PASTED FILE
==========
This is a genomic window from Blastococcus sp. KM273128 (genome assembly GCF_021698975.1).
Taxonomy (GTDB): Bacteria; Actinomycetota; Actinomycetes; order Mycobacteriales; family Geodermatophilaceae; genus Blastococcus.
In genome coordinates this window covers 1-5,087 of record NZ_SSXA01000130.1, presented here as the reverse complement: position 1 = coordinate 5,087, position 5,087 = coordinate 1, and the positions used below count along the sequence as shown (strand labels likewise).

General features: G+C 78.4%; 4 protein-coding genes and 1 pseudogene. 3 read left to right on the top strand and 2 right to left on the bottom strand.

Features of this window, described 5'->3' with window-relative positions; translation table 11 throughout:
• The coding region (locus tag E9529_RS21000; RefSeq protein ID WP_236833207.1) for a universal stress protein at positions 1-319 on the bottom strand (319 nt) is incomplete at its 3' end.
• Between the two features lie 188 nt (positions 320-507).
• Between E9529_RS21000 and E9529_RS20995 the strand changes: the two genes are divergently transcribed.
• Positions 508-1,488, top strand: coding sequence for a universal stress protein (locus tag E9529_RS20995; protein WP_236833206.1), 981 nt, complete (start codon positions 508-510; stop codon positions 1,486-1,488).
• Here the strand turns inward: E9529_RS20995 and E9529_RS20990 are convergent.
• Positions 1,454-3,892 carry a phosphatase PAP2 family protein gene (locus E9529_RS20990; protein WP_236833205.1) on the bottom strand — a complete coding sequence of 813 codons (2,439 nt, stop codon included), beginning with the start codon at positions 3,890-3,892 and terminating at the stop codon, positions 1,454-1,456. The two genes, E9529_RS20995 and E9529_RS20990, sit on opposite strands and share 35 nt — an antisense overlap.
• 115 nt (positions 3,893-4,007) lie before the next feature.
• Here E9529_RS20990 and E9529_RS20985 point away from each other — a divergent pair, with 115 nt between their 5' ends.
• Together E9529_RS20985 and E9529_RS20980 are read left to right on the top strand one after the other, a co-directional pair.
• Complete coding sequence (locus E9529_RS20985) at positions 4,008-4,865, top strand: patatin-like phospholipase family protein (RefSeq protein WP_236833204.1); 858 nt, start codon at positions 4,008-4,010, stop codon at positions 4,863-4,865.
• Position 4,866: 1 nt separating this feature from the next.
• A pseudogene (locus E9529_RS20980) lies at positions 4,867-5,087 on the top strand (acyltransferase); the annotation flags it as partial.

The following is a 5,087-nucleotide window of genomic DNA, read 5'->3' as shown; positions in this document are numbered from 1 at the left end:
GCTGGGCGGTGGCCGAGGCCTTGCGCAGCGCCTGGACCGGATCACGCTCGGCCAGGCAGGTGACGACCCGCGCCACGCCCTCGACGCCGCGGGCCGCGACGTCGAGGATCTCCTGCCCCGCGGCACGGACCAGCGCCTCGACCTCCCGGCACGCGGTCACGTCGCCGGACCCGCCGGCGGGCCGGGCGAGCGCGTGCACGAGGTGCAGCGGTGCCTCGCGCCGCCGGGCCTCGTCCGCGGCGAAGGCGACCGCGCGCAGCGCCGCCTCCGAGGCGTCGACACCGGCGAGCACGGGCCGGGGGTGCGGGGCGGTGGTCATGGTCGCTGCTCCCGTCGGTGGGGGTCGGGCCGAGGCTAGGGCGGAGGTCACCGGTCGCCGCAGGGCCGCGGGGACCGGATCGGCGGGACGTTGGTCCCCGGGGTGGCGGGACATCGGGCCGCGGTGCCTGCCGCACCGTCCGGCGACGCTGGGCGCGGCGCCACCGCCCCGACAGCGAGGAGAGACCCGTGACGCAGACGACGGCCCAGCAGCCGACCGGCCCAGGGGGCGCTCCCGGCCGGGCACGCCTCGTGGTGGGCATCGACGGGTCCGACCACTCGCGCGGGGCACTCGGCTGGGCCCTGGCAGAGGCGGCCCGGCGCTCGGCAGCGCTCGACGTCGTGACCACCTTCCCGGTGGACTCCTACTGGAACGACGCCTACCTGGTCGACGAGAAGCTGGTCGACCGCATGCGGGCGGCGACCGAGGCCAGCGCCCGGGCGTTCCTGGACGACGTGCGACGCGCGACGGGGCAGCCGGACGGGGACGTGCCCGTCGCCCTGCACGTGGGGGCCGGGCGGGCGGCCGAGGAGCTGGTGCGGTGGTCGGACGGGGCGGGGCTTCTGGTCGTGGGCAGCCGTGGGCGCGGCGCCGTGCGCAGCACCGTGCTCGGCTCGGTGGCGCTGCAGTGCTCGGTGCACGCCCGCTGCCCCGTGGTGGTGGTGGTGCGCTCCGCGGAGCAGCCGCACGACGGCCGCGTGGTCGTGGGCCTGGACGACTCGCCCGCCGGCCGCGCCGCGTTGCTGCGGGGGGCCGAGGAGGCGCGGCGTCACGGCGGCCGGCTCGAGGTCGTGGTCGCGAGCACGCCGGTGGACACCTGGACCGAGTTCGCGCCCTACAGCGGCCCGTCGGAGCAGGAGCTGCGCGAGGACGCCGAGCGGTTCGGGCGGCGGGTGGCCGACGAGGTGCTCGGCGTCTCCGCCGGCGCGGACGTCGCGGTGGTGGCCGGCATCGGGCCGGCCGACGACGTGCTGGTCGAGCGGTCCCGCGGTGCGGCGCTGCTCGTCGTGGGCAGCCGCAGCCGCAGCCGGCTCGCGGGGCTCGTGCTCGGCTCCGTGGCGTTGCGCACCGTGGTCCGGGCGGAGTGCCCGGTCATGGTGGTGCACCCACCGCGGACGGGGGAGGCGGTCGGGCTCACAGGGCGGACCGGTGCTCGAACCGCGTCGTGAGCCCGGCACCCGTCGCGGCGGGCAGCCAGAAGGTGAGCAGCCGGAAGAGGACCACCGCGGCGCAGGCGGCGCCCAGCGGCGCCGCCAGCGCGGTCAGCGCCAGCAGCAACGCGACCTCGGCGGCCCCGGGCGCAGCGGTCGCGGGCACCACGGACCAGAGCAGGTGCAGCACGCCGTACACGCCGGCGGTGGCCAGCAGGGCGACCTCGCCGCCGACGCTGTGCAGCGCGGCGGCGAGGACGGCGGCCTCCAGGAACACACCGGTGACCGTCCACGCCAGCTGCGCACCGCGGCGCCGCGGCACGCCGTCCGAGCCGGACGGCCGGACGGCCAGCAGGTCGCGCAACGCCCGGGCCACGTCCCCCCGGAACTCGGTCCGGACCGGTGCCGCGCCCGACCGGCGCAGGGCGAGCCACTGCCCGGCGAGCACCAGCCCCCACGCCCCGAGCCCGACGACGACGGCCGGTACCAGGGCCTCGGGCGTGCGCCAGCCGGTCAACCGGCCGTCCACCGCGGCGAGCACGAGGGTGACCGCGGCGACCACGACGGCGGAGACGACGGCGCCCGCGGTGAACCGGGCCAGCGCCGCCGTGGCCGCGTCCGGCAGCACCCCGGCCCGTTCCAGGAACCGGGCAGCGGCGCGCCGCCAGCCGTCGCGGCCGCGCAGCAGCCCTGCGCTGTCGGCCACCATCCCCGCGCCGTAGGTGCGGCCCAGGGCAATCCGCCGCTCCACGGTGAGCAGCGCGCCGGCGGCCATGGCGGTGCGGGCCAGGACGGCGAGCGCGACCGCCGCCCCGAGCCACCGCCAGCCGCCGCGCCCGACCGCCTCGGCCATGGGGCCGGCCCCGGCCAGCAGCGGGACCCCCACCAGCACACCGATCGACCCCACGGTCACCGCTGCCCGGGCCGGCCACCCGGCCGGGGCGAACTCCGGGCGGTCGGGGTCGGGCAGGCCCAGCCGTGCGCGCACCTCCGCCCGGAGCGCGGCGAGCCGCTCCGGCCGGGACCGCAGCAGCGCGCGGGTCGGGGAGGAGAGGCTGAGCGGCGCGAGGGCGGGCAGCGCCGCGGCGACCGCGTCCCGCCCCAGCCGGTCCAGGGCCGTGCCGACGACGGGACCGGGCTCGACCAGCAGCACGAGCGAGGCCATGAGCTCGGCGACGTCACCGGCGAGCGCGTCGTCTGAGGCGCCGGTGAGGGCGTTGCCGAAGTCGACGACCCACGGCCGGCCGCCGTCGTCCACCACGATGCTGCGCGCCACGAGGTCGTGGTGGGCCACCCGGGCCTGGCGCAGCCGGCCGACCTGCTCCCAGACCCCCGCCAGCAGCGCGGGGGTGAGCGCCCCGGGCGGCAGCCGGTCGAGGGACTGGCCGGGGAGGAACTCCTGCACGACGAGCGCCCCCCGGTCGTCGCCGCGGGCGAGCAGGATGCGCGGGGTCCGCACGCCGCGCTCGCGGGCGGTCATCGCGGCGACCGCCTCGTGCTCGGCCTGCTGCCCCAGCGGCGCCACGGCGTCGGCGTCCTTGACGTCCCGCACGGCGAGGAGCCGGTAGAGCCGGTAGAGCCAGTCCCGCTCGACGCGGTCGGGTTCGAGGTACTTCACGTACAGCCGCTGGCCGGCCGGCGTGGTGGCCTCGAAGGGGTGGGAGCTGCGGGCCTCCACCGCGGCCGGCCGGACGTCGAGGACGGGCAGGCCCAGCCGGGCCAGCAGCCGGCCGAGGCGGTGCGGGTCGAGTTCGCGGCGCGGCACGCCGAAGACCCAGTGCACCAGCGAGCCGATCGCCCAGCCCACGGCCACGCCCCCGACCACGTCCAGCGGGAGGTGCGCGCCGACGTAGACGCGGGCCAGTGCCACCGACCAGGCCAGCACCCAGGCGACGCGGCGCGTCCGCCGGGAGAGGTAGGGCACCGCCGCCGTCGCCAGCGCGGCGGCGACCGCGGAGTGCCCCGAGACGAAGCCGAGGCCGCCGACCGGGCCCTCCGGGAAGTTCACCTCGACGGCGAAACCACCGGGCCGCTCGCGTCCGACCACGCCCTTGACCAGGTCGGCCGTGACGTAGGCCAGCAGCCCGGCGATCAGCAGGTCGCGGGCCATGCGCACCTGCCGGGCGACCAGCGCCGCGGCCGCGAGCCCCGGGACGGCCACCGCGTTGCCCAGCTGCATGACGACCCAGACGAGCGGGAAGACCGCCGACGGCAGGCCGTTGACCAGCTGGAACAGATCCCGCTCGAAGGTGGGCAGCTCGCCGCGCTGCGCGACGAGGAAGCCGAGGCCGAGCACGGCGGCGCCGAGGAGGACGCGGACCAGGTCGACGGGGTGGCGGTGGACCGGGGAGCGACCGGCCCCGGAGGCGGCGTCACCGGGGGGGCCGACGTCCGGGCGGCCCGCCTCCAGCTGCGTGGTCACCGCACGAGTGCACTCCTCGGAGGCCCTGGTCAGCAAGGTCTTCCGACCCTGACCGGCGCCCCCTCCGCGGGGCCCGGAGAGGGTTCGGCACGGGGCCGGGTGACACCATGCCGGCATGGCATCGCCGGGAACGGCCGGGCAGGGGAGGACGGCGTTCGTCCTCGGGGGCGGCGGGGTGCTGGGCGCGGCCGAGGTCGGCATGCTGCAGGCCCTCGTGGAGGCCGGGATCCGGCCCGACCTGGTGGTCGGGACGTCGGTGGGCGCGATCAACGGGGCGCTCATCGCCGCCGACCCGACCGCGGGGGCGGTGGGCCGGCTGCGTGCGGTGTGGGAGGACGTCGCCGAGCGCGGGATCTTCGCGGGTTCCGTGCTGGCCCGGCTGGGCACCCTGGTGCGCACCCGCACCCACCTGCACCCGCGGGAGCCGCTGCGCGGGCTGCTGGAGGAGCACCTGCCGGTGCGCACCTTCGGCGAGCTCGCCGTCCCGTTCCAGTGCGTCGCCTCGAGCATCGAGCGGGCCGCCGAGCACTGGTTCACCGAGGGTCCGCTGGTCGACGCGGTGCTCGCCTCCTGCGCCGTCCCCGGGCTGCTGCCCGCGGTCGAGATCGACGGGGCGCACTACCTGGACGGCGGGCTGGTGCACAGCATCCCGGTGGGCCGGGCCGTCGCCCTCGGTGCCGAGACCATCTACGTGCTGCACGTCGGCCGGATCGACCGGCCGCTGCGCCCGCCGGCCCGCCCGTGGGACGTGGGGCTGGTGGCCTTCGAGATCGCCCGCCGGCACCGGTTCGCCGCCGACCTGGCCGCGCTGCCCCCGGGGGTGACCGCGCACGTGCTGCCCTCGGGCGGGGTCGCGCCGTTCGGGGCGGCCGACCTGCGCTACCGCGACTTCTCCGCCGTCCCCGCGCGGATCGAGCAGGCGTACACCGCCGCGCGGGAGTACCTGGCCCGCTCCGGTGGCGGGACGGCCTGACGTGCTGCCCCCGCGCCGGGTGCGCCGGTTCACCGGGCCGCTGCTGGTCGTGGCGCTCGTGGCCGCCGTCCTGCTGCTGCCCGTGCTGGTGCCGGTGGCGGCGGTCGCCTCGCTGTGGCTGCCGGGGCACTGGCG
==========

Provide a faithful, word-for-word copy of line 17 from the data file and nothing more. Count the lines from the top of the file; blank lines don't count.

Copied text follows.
• A pseudogene (locus E9529_RS20980) lies at positions 4,867-5,087 on the top strand (acyltransferase); the annotation flags it as partial.